Think long-term in investment, especially in stock market
March 26, 2014 00:00 By Vira-anong C Phutrakul
Given the daily and sometimes extreme fluctuations in the stock market, it takes an investor with both nerve and patience to build and maintain a long-term portfolio.
There are many people who run towards stock investment as a way to make some quick money. This is perhaps not the best investment option for people with short-term rewards in mind. The best option when thinking of investing in stocks is if you are interested in accumulating funds over a long period of time.
Both short- and long-term stock investments come with risks attached, and nothing is truly guaranteed. Today could be very good and tomorrow very bad, resulting in great gains or great losses.
In the short term, the market is very risky and many people are making the mistake that they think they can beat the market, that is, buy low and sell high. But market timing is easier said than done because you have to get your timing right not once but twice, by buying at the right time and also selling at the right time.
So what is considered short-term? Many people are under the misconception that short-term means less than a year, but this is not so. For stocks, short-term is considered five years or less, and some experts will recommend even more than five years. A good rule is that if you are going to need your money in five years, then you need to have a properly diversified portfolio where your short-term financial needs are taken into consideration. Another point to note is that unless you are an active trader, short-term investments make no sense.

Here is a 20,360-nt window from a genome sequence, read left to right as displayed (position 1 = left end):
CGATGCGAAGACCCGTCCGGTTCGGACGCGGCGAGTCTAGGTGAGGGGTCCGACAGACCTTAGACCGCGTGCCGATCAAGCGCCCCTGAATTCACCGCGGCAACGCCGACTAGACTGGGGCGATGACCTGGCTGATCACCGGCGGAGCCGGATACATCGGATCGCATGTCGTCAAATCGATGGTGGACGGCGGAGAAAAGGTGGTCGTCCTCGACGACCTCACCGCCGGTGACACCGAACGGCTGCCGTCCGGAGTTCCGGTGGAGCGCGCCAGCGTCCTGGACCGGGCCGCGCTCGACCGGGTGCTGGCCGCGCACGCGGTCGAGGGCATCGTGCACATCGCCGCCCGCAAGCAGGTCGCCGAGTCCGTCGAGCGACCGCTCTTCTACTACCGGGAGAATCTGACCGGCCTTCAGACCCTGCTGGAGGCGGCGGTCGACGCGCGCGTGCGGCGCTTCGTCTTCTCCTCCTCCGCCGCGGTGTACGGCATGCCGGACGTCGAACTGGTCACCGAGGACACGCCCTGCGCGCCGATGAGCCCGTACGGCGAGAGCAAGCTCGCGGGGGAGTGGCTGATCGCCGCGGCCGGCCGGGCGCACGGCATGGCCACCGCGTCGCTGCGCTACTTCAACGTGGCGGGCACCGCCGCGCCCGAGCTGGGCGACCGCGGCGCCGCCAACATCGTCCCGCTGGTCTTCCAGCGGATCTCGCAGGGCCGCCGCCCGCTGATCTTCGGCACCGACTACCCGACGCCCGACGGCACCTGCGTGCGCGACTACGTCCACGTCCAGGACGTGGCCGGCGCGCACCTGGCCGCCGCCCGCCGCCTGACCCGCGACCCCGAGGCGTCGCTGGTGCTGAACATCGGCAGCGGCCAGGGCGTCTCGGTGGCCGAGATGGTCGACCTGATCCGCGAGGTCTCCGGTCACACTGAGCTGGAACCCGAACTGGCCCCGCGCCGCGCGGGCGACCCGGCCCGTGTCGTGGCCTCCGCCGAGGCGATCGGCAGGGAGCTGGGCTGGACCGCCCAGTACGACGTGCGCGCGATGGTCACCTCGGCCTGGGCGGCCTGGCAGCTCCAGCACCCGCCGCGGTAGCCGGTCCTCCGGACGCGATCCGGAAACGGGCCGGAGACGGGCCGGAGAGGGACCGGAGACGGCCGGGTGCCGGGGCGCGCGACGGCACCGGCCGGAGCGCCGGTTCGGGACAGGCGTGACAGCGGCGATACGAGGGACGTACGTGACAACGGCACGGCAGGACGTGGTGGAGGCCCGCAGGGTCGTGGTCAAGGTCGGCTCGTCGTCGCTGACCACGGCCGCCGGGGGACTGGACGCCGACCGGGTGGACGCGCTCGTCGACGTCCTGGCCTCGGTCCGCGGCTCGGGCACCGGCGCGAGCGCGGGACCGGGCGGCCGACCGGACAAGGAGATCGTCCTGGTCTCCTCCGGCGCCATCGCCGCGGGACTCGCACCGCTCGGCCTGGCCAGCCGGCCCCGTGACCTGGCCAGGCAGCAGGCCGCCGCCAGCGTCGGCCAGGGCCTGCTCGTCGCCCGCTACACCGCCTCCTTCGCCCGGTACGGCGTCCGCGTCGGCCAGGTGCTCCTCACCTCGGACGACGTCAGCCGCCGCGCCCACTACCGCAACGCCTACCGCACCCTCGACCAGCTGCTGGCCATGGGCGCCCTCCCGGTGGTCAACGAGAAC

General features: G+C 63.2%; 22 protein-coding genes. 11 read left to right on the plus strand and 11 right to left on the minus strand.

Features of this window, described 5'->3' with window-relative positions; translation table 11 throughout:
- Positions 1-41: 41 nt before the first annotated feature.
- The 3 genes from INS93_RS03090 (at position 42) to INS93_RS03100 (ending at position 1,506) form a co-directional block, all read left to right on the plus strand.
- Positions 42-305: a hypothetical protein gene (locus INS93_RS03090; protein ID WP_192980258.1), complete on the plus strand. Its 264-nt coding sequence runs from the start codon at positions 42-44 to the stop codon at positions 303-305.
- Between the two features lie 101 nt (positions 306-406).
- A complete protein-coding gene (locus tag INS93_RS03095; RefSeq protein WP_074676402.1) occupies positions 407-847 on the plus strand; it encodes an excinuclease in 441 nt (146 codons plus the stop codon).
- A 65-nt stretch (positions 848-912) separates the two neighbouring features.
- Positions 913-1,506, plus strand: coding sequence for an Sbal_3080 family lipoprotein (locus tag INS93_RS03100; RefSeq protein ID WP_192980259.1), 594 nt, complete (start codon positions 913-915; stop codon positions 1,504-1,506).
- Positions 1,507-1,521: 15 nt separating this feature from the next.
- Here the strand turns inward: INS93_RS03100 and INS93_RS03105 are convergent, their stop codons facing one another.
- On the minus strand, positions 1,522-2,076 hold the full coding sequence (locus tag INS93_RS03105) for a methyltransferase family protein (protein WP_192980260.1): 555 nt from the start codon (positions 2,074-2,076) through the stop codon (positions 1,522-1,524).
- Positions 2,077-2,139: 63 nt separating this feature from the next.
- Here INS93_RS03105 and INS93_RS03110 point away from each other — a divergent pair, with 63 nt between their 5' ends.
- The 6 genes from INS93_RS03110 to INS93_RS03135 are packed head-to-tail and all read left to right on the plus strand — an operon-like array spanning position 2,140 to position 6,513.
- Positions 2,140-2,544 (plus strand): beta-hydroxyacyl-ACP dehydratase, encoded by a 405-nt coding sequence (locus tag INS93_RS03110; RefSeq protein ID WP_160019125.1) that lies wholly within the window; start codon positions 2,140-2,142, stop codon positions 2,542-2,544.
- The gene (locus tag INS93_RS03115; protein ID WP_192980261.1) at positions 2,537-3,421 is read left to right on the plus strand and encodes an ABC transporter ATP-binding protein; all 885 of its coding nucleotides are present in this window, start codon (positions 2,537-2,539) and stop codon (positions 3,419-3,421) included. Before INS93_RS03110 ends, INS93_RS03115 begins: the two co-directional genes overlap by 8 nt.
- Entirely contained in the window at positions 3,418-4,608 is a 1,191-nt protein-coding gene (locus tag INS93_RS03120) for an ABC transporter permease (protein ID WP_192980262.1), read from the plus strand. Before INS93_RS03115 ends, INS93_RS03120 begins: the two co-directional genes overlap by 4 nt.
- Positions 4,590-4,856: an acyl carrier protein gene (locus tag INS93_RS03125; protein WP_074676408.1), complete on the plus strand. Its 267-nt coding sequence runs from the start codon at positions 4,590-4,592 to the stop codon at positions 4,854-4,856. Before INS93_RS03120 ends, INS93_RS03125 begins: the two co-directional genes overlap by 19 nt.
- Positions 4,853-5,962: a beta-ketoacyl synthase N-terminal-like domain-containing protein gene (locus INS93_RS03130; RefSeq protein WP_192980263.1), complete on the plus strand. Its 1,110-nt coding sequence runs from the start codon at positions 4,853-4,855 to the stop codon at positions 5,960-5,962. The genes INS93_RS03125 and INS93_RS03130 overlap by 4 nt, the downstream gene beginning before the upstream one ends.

The math is just not in your favour if you invest on a short-term basis. If you lose 50 per cent in one year, it will be twice as hard to get even, because you will need a 100-per-cent return to break even.
The sub-prime crisis of 2008 offers a classic example. The SET Index went down by 50 per cent that year, but those long-term investors who did not panic and remained invested until 2010 would have got all their money back, because the market bounced back strongly – 100-per-cent return – in 2009 and 2010. Those continuing to follow dollar-cost average during market downturns would have made some profits too because their holding costs have been averaged down.
When investing in the stock market, there are two components to your return – the prospects of capital gain and dividend income. Many short-term investors forget about dividend income, which can make up as much as 50 per cent of your overall return.
According to Morningstar, dividends, which are distributions of a portion of company earnings to shareholders, accounted for 45 per cent of the S&P 500 Index’ total return since 1930. Dividend-oriented stocks can be a good source of income and help provide downside protection at the same time.
The benefits of long-term investment in the stock market are many. First, upside potential – stocks offer growth prospects most investors need to reach their goals. Second, downside-protection potential – dividends may help cushion the impact of market declines. Third, yield – generally dividends on the S&P 500 Index, averaging about 4.28 per cent from 1930-2010, offer higher yields than cash investments, which may provide a potential income boost but with additional risk.
Fourth, inflation hedge – rising dividends may be an effective approach to help offset inflation. The first oil crisis during the 1970s with runaway inflation is a classic example where investors had to rely heavily on dividend income in the United States, averaging about 4.26 per cent per year, for protection against inflation. Capital gains during that period were only 1.6 per cent.
Stock investment will offer many great opportunities, but can be distressing for a short-term investor. If you know that the money you are investing will be required for use in a short time, then choose investment options that are more secure and protected. It is true that you may get lucky and make a fortune, but it is also true that the risks are high and you could lose everything.
Vira-anong C Phutrakul is managing director of retail banking at Citibank.